By Kathryn Nieves Licwinko
As soon as someone finds out I’m an educator, they immediately want to dig into my feelings about teaching from behind a screen. In fact, virtual learning seems to dominate most of my conversations about education. Even after I returned to in-person instruction, discussions shifted toward wondering if (or when) we would return to remote instruction again. As I and my colleagues teach amid uncertainty of what the rest of the school year holds, I continue to consider the lessons I learned from teaching online. I not only think about which virtual teaching methods were successful and what I would do differently if my school were to return to online learning; I also consider how I can apply the lessons I learned from virtual instruction to my traditional, in-person classroom.
Some school districts have fully returned their students to the classroom. Other districts have decided to create virtual academies for those students who thrive working at home. Regardless of the model adopted by your school district, there are some lessons that we can take away from our virtual teaching experience and bring into our current educational practice.
Lesson One: Put Student Needs First
While understanding and supporting students’ needs has always been an essential component of education, the pandemic highlighted just how vital it really is. We focused on finding solutions for our students who may not have had access to digital tools needed for virtual instruction and ensured that the diverse learning needs of our students were accommodated within lessons. We placed a much-needed emphasis on social-emotional learning, giving students time to talk, share, and work together, even though they were no longer in the same room. We taught academic content, but we also made sure student needs were appropriately addressed. This central focus on the diverse needs of our students, and our resourcefulness in finding solutions to those needs, is a lesson we educators can, and should, carry forward into any instructional setting.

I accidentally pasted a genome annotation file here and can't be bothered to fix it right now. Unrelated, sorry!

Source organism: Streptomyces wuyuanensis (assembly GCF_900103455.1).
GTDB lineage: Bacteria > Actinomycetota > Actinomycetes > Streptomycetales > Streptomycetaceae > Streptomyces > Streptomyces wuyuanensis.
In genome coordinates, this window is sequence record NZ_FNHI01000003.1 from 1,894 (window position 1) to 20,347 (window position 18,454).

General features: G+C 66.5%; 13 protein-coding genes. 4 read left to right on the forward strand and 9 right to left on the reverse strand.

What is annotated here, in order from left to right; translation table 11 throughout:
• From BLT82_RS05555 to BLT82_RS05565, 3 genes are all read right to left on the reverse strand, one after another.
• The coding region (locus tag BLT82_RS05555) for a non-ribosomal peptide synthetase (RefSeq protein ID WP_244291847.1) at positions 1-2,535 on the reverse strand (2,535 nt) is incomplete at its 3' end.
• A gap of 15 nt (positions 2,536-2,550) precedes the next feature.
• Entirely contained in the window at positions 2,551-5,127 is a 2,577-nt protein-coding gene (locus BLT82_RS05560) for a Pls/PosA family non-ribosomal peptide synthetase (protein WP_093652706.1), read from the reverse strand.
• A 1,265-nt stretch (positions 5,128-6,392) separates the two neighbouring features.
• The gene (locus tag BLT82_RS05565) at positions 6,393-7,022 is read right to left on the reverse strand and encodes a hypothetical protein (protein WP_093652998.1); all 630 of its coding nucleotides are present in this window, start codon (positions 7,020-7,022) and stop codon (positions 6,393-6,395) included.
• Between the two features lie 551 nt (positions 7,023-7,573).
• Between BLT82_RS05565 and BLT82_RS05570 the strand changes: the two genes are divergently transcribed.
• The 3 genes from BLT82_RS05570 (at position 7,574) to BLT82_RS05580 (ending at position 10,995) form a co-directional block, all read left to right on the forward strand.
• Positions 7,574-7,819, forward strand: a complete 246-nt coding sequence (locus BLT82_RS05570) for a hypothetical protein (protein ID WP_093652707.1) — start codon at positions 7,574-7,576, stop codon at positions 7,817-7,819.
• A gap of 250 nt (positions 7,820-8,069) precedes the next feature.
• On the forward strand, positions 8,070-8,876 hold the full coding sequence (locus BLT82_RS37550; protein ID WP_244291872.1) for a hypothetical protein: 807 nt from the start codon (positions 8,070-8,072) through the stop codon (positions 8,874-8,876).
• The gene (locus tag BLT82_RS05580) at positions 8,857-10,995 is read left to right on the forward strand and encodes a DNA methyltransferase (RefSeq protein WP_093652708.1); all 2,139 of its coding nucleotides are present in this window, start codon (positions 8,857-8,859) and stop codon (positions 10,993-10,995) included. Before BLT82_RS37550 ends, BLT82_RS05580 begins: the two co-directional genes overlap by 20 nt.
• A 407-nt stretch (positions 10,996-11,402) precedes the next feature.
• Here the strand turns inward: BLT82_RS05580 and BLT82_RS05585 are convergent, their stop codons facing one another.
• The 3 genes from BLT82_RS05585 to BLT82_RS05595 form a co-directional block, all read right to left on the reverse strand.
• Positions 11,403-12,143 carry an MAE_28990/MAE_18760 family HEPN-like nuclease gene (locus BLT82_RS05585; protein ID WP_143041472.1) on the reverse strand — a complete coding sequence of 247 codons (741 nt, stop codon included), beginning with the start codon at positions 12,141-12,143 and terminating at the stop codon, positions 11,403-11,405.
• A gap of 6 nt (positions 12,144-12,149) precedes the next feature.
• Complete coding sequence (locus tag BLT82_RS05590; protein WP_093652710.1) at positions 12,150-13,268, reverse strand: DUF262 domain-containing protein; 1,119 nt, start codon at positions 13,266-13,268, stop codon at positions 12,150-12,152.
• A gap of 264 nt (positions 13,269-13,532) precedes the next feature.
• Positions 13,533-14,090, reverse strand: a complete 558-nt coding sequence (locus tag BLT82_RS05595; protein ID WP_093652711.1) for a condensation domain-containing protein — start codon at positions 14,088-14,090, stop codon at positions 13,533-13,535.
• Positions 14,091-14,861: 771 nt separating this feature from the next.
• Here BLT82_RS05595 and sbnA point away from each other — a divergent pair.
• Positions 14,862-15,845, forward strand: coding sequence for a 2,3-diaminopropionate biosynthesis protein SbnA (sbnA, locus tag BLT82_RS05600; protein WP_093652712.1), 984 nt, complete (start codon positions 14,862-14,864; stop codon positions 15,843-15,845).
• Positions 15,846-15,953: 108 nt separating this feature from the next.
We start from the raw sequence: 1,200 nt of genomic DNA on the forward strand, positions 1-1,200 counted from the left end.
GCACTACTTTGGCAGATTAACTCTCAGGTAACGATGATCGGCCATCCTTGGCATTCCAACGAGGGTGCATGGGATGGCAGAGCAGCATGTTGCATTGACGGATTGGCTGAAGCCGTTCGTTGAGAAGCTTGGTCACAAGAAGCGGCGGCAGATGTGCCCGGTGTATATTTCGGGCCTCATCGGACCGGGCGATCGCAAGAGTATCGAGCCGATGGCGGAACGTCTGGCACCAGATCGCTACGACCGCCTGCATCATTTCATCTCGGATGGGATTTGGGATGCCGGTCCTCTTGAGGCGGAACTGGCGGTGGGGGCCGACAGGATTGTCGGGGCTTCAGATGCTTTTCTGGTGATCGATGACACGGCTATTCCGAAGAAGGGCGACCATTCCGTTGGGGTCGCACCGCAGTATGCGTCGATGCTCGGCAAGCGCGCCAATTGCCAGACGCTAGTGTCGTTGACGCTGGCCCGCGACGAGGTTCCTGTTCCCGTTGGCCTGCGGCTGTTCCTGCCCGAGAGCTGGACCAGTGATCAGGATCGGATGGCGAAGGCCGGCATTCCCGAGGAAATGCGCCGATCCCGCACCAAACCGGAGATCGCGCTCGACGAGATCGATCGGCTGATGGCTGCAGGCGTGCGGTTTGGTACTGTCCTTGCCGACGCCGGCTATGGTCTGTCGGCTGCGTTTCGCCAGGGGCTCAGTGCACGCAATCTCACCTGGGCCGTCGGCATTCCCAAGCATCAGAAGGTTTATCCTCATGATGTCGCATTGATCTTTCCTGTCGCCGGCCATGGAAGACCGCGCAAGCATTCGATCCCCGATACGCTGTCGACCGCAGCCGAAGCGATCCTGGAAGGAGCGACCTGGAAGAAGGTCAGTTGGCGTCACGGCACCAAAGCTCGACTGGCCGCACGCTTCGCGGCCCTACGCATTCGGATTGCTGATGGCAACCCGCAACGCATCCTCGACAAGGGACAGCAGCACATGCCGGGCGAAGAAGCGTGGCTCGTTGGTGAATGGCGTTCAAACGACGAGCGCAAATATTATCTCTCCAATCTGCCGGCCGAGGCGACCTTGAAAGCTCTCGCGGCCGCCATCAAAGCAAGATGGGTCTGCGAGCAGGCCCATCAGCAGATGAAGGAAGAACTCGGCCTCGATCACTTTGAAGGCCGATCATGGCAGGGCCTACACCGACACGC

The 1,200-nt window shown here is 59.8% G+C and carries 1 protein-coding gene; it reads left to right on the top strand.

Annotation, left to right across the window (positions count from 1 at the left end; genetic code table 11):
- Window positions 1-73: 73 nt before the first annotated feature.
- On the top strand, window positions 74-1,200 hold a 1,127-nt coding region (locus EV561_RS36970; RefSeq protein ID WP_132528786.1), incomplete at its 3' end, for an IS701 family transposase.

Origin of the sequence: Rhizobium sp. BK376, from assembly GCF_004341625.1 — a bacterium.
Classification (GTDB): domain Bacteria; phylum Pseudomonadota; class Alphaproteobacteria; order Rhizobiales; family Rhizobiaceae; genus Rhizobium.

Lesson Two: Be Flexible & Provide Choice
Virtual instruction allowed for increased flexibility in learning. For me, I felt I could take a step back and reflect on what I was teaching. I removed the notion that I had to follow a specific pace and, instead, let my students guide my teaching. I had always embedded student interests into my lessons, but providing choice became an even more important piece of my classroom when we were virtual. I know many teachers threw away the notion that all students had to do the same task simultaneously. Instead, students could choose how to showcase their understanding of a skill. As a special education teacher, I had often given choices within my instruction even before the pandemic, allowing students to draw their own conclusions about how to best demonstrate a concept. However, the switch to working virtually really showcased how important choice and flexibility are within learning.
Lesson Three: Continue to Ask, Share, and Collaborate
I noticed an increase in teachers collaborating when we transitioned to virtual instruction. Teachers would put out calls for specific resources on social media, and fellow educators were more than willing to share their self-created materials or ideas. All teachers were entering unknown territory, so both new and veteran teachers asked for recommendations or advice. These circumstances provided an opportunity for every teacher to share and learn from one another, regardless of how many years they had spent in the classroom. Teaching can sometimes feel isolating when you keep your ideas inside the four walls of your room. Virtual instruction encouraged a sense of widespread collaboration and camaraderie within the education profession, and that is worth maintaining.
Although the transition to virtual learning was not ideal for all learners and educators, it provided some valuable lessons we can transfer to any educational context. As we continue working in this new—and still somewhat unpredictable—school year, it’s important to remember these lessons and consider how they could be applied to any district-selected instructional model.
Kathryn “Katie” Nieves Licwinko is a special education teacher at Sparta Middle School in New Jersey. She is a Google Certified Educator and Trainer. She received her B.A. from Centenary University in 2015. In 2019, she graduated from New Jersey City University with an M.A. in Educational Technology.